National ALS community to hold 3-day demonstration at Washington Monument
Nonprofit I AM ALS gains momentum toward putting an end to ALS on the heels of new drug approval (Tofersen), one example of how a community-led movement impacts new treatments and cures.
WASHINGTON, D.C. – As May marks ALS Awareness Month, the nonprofit, patient-led movement I AM ALS is raising awareness about the disease in the nation’s capital by planting 6,000 blue flags in front of the Washington Monument, on display from May 11-13. The demonstration comes just two weeks after the U.S. Food and Drug Administration (FDA) granted accelerated approval to Tofersen to treat a rare genetic subtype of amyotrophic lateral sclerosis (ALS).
The 6,000 flags represent the number of Americans diagnosed with ALS annually. Many of these flags will display the names of people currently living with ALS and those who have passed away, as well as age at diagnosis and age when they passed.
The event is intended to bring all individuals and families—with a direct connection to ALS or not—into the solution. This moment is imperative to showcase our collective power to make change in a disease that has been 100% fatal for over 150 years. In addition to the urgent need for curative treatment for the 6,000 people diagnosed with ALS each year, research and cures for ALS can help unlock critical breakthroughs for other neurodegenerative diseases.
“The message is clear: everyone needs to pay attention, because ALS can affect anyone, at any age,” said Andrea Goodman, CEO of I AM ALS. “We aim to show the world that we are committed to accelerating treatments and cures and all of you can be part of ending it. We invite the world to see us, hear us, act with us, and- ultimately- end ALS with us.”
I AM ALS was founded by Brian Wallach and Sandra Abrevaya after Wallach was diagnosed with ALS in late 2017 and given six months to live. The couple decided that the only path forward was to fight for their two young daughters and so many other families impacted by this disease.
They began to imagine a world where ALS is chronic. Their first step was connecting the insights of researchers with deep experience in the field utilizing the organizing tactics from successful political campaigns. As part of their vision, Wallach and Abrevaya began reaching out to friends, many of whom were political campaign veterans from both sides of the aisle, to design a movement using community organizing approaches in the fight against ALS.
“Over the last few years, we have been truly fortunate to see more and more people who do not have a connection to ALS jumping into the fight. Together with people living with ALS, caregivers, and other advocates they are helping to transform ALS from a fatal disease to a chronic one. With your help, we can make this a reality and change the future for so many people impacted by ALS and other neurodegenerative diseases. I hope you will join us in this fight,” Wallach says.
Since its launch in 2019, I AM ALS has grown an active community made up of over 200 incredible advocates, worked with key members of Congress to launch the House and Senate ALS Caucuses (now with over 150 members), engaged more than 45,000 email subscribers, driven 295,000+ actions through their digital advocacy platform, and engaged industry partners to change the clinical trial and legislative landscape.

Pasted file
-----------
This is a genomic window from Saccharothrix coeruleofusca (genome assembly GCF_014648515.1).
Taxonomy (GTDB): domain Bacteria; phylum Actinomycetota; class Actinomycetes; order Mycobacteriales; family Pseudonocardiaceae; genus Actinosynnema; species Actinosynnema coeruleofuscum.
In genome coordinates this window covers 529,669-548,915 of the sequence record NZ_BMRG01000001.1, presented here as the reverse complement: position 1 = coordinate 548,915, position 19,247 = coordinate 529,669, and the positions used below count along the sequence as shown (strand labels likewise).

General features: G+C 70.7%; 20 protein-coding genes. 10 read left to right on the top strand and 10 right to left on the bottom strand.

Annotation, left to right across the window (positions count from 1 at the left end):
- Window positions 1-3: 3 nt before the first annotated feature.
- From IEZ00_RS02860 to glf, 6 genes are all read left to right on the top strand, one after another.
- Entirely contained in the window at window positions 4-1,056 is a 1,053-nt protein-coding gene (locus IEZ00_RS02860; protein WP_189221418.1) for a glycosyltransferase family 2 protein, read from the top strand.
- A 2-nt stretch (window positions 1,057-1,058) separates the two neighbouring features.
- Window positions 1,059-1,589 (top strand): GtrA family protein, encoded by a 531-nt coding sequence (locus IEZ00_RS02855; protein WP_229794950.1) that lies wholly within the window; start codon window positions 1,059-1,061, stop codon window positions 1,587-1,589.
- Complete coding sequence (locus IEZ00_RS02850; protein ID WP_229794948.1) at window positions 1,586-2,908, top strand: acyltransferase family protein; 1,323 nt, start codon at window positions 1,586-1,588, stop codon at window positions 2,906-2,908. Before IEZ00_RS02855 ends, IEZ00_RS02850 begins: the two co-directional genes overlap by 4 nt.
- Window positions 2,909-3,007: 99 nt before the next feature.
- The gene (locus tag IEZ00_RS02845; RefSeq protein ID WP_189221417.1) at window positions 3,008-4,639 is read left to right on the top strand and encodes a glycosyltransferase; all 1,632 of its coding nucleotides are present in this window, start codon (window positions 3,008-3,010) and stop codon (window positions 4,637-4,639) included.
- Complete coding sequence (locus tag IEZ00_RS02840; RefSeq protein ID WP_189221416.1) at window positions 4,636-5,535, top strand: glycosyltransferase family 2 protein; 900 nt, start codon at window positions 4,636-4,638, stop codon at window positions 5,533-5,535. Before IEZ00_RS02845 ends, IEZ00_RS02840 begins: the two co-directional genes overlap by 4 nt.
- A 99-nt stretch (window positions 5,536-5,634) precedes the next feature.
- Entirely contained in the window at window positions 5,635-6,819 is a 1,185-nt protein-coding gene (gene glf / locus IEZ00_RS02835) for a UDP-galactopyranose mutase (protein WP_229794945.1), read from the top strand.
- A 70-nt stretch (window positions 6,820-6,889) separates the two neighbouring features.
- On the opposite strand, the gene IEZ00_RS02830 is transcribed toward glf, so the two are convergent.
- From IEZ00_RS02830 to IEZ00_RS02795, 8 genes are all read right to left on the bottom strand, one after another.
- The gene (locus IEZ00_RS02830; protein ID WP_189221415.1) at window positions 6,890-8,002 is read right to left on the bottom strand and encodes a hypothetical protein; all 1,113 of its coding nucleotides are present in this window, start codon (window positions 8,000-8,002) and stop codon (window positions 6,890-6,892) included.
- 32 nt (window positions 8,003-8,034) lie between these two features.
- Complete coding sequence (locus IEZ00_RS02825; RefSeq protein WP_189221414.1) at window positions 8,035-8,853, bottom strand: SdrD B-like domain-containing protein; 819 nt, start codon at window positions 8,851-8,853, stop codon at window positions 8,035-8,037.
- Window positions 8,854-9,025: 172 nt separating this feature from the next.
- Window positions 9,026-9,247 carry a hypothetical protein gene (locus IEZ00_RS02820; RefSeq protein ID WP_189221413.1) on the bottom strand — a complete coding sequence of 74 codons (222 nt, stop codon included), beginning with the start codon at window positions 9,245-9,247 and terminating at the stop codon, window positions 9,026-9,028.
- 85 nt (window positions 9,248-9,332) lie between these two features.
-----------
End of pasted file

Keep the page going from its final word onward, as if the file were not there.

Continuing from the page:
Additionally, I AM ALS led the passing of two historic bills—ACT for ALS and a bill to eliminate the five-month waiting period for social security disability benefits—and worked with congressional champions to secure $40 million in fiscal year 2023 for the ALS research program through the Department of Defense, as well as $75 million for the ACT for ALS’s Expanded Access Program (EAP).
About I AM ALS:
Founded in 2019 by Brian Wallach and his wife, Sandra Abrevaya, I AM ALS was born out of their desire to change the future for Brian and the thousands of other ALS patients in the world. I AM ALS brings together patients, advocates, organizations and scientists to deliver critical and innovative resources for patients, empower and mobilize patients and their networks to lead the fight for a cure, and transform the public understanding of ALS with a goal of flooding the research pipeline with new, lifesaving drugs. A cure is possible … if we work together to re-imagine the fight against ALS. Learn more at https://iamals.org.
ALS is a disease that attacks cells in the body that control movement. It makes the brain stop talking to the muscles, causing increased paralysis over time. Ultimately, ALS patients become prisoners within their own bodies, unable to eat, breathe, or move on their own. Their mind, however, often remains sharp so they are aware of what’s happening to them. Today, ALS is always fatal and patients typically live for 2 to 5 years after diagnosis. That’s because scientists have yet to identify a cure for ALS. The recent acceleration of research has ensured that this will change. It is now not a question of if, but when there will be a significant treatment breakthrough that brings cures within reach.
We will find cures for ALS. The only question is when. That answer depends on you.
Stay informed on I AM ALS’ progress and what you can do to help us make hope real.
Update on research funds – two new projects
I AM ALS is launching two new projects that will quicken the development of treatments and cures for ALS.
I AM ALS statement at NASEM ALS conference
I AM ALS joined other partners on May 18, 2023 for the National Academies of Sciences, Engineering and Medicine (NASEM) for their meeting titled "Amyotrophic Lateral Sclerosis: Accelerating Treatments and Improving Quality of Life."